Instead, White Sox current third baseman Conor Gillaspie won the job and ran away with it.  Gillaspie may be under-appreciated due to the attention given to Abreu, or it could just be the fact that he has not hit many home runs.  You can forgive a lack of power though, when a player is hitting .326/.377/.484 with a .375 wOBA. Even the power has begun to come around for Gillaspie, who went the first three months without a home run before hitting four in July.

The reasons behind Gillaspie’s success come down to a low strikeout rate and a high line drive percentage.  Gillaspie is currently striking out in just 14.1 percent of his plate appearances (top 50 in MLB) while hitting line drives at a rate of 24.4 percent (top 20 in MLB).  Gillaspie has also seen his BABIP rise from .270 last year up to .364 this year, which explains his rise in batting average from .245 a year ago to .326 today.  A BABIP of .270 last year was extremely low for a player with Gillaspie’s batted ball profile, and while his current mark of .370 won’t last, his baseline BABIP may still end up around .330 each year.

With Gillaspie locking down third base, Alexei Ramirez having an All-Star season at shortstop, and Jose Abreu playing out of his mind at first base, that leaves Gordon Beckham who may be feeling the pressure to perform.  Going into the season, 2014 was already seen as a make-or-break year for Beckham but the results have been pretty much more of the same from the perennially disappointing second baseman who is hitting just .227/.277/.360 with 7 home runs in 327 plate appearances.  That kind of output simply isn’t going to cut it, even at second base, and it has become clear that the White Sox need to be looking for a new second baseman.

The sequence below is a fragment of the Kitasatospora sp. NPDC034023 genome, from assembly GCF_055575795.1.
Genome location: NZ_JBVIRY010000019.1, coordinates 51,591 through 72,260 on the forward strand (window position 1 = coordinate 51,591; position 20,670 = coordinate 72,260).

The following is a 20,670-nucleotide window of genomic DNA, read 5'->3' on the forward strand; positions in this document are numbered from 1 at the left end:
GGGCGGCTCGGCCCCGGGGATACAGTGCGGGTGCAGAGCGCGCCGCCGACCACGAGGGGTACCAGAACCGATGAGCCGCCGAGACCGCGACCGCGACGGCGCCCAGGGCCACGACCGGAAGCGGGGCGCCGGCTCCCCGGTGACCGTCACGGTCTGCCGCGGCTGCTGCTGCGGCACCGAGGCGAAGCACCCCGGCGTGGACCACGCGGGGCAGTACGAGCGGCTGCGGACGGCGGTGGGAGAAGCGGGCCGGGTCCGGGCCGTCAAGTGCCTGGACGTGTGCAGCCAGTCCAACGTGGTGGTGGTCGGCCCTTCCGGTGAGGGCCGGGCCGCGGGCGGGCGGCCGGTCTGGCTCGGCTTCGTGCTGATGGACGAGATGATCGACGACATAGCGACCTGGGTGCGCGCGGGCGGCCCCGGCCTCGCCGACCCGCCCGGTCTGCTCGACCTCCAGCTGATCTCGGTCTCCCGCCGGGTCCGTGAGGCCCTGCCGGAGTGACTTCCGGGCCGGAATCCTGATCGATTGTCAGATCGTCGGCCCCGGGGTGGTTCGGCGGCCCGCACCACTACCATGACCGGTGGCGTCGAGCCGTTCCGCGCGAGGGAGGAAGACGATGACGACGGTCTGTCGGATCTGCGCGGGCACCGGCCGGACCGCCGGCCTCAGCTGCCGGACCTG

Luckily for the Sox, they have a second baseman sitting next to the phone waiting for the call up to the Big Leagues in lighting-quick Micah Johnson.  Johnson began the year at Double-A and was quickly promoted after hitting .329/.414/.466 with a .404 wOBA through 37 games.  Johnson has now been in Triple-A for 38 games and another promotion may be in order if the White Sox are willing to sacrifice some development time in order to put the best team on the field at the Major League level.  In 75 games and 348 plate appearances this year Micah Johnson is hitting a cumulative .312/.371/.421 with four home runs and 16 stolen bases.